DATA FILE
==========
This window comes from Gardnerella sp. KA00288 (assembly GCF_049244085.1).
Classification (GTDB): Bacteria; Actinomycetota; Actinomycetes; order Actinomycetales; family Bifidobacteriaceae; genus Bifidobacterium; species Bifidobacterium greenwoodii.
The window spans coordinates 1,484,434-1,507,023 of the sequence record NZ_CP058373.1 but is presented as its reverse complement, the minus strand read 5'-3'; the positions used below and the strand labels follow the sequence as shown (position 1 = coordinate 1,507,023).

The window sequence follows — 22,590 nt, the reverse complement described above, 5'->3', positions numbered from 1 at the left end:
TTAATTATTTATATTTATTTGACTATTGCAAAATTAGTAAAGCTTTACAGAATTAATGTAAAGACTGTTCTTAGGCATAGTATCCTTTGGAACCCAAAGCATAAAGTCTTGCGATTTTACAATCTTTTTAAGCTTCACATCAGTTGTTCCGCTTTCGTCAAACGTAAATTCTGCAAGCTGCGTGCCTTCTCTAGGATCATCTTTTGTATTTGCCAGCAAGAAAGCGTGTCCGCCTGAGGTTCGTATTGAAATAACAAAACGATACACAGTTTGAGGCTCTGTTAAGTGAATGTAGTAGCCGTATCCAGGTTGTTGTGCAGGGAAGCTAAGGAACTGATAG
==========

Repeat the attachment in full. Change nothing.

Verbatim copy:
This window comes from Gardnerella sp. KA00288 (assembly GCF_049244085.1).
Classification (GTDB): Bacteria; Actinomycetota; Actinomycetes; order Actinomycetales; family Bifidobacteriaceae; genus Bifidobacterium; species Bifidobacterium greenwoodii.
The window spans coordinates 1,484,434-1,507,023 of the sequence record NZ_CP058373.1 but is presented as its reverse complement, the minus strand read 5'-3'; the positions used below and the strand labels follow the sequence as shown (position 1 = coordinate 1,507,023).

The window sequence follows — 22,590 nt, the reverse complement described above, 5'->3', positions numbered from 1 at the left end:
TTAATTATTTATATTTATTTGACTATTGCAAAATTAGTAAAGCTTTACAGAATTAATGTAAAGACTGTTCTTAGGCATAGTATCCTTTGGAACCCAAAGCATAAAGTCTTGCGATTTTACAATCTTTTTAAGCTTCACATCAGTTGTTCCGCTTTCGTCAAACGTAAATTCTGCAAGCTGCGTGCCTTCTCTAGGATCATCTTTTGTATTTGCCAGCAAGAAAGCGTGTCCGCCTGAGGTTCGTATTGAAATAACAAAACGATACACAGTTTGAGGCTCTGTTAAGTGAATGTAGTAGCCGTATCCAGGTTGTTGTGCAGGGAAGCTAAGGAACTGATAG